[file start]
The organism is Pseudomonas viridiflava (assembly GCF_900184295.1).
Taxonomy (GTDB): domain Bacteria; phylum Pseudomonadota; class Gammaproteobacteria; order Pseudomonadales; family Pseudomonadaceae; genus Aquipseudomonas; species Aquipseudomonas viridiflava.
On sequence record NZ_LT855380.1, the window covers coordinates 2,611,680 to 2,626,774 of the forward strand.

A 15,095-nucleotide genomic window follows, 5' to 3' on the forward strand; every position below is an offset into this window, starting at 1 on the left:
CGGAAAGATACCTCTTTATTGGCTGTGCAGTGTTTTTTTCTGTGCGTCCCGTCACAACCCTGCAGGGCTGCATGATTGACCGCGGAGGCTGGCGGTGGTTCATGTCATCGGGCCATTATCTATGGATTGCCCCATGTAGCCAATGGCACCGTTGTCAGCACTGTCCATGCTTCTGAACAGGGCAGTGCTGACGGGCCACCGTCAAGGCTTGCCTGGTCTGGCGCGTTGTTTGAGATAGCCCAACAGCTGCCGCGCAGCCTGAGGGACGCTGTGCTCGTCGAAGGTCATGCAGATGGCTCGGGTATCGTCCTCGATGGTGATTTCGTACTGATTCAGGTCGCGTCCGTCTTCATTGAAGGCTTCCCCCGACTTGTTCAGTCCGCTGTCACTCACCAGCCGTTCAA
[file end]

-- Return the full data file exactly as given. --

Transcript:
The organism is Pseudomonas viridiflava (assembly GCF_900184295.1).
Taxonomy (GTDB): domain Bacteria; phylum Pseudomonadota; class Gammaproteobacteria; order Pseudomonadales; family Pseudomonadaceae; genus Aquipseudomonas; species Aquipseudomonas viridiflava.
On sequence record NZ_LT855380.1, the window covers coordinates 2,611,680 to 2,626,774 of the forward strand.

A 15,095-nucleotide genomic window follows, 5' to 3' on the forward strand; every position below is an offset into this window, starting at 1 on the left:
CGGAAAGATACCTCTTTATTGGCTGTGCAGTGTTTTTTTCTGTGCGTCCCGTCACAACCCTGCAGGGCTGCATGATTGACCGCGGAGGCTGGCGGTGGTTCATGTCATCGGGCCATTATCTATGGATTGCCCCATGTAGCCAATGGCACCGTTGTCAGCACTGTCCATGCTTCTGAACAGGGCAGTGCTGACGGGCCACCGTCAAGGCTTGCCTGGTCTGGCGCGTTGTTTGAGATAGCCCAACAGCTGCCGCGCAGCCTGAGGGACGCTGTGCTCGTCGAAGGTCATGCAGATGGCTCGGGTATCGTCCTCGATGGTGATTTCGTACTGATTCAGGTCGCGTCCGTCTTCATTGAAGGCTTCCCCCGACTTGTTCAGTCCGCTGTCACTCACCAGCCGTTCAA